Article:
On behalf of The Law Offices of Mary Ann Beaty, PC posted in Fathers’ Rights on Wednesday, December 14, 2016.

In Texas, most child custody orders contain a standard possession order (SPO) setting forth each parent’s visitation schedules or their time with their children. A basic SPO allows the parent without custody to have possession of the child at set times each month, on holidays and over the summer.

Texas uses a standard SPO for most cases. This plan outlines the minimum time that each parent can spend with the child and usually divides the time between the custodial and noncustodial parent while allowing the child to keep a regular schedule.

Possession, often known as visitation, allows a parent to see the child in person and to decide where the child can go. Access allows a parent to interact with their child over the phone, through text messages, and by social media. The parent can also attend extracurricular activities and gain access to health and school records.

A parent’s visitation rights are established through a court order. When one parent does not grant access and there is no support order, a parent may file a child support case with the Office of Attorney General on parenting time and visitation or a motion with a district court. Both parents may also apply for child support services to establish this order.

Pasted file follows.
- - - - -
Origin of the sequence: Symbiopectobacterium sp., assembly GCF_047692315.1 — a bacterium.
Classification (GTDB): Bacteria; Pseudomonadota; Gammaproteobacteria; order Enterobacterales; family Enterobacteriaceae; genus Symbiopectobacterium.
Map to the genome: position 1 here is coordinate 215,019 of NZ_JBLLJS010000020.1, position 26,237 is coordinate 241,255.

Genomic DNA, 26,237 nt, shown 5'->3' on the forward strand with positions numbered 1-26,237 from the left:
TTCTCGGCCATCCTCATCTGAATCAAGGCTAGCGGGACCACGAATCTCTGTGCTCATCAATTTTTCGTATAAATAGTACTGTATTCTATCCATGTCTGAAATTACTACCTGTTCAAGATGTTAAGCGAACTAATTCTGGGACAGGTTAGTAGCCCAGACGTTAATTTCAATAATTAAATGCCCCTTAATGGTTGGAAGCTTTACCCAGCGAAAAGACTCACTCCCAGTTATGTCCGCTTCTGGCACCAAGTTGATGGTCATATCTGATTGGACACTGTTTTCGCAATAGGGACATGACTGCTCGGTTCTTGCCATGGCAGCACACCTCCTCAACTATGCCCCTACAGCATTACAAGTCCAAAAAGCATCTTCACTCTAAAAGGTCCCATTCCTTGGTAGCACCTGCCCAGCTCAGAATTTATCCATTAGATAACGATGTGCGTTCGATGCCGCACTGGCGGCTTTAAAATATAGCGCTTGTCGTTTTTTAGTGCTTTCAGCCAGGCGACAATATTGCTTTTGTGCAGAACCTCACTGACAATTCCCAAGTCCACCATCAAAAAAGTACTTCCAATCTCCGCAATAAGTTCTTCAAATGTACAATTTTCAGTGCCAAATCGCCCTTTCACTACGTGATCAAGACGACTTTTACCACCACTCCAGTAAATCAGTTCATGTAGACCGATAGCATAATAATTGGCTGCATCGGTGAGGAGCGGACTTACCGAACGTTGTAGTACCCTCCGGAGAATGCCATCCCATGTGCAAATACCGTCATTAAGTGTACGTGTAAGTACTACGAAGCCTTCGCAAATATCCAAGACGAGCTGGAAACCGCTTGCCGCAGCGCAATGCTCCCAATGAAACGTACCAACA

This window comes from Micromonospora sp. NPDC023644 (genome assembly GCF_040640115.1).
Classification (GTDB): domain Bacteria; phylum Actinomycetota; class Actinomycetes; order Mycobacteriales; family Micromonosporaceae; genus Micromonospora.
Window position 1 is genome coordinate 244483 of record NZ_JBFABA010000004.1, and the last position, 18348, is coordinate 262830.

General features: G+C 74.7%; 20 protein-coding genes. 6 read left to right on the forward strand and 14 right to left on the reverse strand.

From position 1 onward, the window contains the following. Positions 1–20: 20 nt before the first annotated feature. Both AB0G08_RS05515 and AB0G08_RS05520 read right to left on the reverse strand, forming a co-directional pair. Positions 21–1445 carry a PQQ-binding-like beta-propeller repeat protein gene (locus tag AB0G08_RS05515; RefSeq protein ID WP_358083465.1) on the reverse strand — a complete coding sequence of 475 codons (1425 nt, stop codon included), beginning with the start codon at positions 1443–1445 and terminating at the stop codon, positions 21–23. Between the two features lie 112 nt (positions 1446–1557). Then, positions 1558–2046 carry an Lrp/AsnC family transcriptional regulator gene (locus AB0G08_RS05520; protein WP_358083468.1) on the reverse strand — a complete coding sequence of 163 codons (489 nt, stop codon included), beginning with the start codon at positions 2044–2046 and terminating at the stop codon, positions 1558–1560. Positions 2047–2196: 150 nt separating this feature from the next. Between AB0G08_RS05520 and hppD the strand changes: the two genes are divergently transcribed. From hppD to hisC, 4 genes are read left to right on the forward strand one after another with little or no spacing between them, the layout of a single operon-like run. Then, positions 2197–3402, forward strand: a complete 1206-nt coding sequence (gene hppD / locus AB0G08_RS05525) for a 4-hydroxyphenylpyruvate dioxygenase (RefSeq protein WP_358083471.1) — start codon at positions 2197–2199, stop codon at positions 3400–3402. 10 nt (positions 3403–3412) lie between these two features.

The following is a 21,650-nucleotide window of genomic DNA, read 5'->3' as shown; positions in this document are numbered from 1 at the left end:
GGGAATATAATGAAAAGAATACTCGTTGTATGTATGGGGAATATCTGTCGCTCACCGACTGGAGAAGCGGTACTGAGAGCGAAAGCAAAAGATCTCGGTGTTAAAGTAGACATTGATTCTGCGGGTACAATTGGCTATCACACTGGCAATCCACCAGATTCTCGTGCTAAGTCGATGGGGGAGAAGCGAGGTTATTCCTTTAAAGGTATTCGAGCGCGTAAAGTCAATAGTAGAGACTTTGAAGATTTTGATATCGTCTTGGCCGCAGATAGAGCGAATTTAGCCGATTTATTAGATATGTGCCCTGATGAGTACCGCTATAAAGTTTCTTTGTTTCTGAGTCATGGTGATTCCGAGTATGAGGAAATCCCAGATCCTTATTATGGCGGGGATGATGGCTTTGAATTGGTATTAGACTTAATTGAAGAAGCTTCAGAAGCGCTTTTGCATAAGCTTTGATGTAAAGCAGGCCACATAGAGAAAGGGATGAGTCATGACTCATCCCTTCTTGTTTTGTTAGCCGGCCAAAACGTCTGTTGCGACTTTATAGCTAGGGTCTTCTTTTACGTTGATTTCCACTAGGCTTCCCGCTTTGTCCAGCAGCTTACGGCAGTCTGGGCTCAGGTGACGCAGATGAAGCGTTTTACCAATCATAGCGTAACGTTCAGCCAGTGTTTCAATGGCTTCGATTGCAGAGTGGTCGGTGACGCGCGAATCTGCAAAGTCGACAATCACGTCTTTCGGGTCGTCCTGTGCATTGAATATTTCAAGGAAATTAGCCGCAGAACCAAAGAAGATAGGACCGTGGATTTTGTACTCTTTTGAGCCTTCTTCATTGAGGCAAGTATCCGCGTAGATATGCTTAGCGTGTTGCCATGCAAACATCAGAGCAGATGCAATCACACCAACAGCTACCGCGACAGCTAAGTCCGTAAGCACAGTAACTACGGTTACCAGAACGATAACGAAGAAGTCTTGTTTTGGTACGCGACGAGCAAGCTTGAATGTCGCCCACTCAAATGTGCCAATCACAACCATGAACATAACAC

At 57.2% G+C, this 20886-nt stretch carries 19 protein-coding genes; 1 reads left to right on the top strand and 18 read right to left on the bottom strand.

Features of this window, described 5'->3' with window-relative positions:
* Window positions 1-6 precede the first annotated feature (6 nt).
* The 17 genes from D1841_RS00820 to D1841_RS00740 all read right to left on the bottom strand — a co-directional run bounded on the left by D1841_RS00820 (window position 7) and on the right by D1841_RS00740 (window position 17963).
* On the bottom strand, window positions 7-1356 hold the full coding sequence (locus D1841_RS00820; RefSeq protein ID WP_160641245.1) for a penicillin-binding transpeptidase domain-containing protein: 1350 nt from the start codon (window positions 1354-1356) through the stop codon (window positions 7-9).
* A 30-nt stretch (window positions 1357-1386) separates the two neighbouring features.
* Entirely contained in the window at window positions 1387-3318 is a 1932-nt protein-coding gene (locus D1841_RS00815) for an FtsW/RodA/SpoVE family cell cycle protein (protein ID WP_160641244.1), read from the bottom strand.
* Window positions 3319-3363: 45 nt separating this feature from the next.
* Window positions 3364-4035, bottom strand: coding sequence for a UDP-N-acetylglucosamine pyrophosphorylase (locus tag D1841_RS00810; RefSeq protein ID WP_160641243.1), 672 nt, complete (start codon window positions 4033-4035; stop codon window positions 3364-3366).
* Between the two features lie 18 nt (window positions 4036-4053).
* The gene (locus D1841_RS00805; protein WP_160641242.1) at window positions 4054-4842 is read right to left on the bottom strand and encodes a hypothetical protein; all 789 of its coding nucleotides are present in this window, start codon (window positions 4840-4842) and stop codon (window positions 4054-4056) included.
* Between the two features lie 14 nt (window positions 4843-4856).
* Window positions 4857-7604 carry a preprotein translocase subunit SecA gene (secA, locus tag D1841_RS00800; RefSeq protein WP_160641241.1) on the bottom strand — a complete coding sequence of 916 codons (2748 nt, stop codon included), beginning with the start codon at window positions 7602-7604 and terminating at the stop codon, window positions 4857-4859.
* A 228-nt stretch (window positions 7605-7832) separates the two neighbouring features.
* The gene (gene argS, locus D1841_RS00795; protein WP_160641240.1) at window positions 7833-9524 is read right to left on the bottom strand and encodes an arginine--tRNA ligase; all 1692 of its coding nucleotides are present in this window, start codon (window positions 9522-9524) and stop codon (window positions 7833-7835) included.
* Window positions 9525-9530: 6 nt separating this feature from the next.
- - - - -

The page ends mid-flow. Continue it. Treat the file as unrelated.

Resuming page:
A court follows the order’s visitation terms and will not enforce any new agreements made by the parents. The parents, however, may agree to a new schedule when the need arises. If the parties cannot agree to change an existing schedule or resolve disputes, a parent can file a modification motion with the court.

The location of the families plays a large role in determining parenting time. Different schedules apply when the locations are below or 100 miles apart. A parent can also ask a court to restrict where a parent can move with the child to help assure their involvement in the child’s life.

Parents can also seek parenting time in accordance with a schedule that works better for the family. These include times that reflect school times and drop-off locations, which recognize a child’s special need or age.

An attorney can help with custody and visitation issues and the exercise of fathers’ rights. Legal representation can help assure that a father can pursue these rights and fair and just court orders.

Source: TXAccess.org, “Standard possession order and parenting time,” accessed on Dec. 11, 2016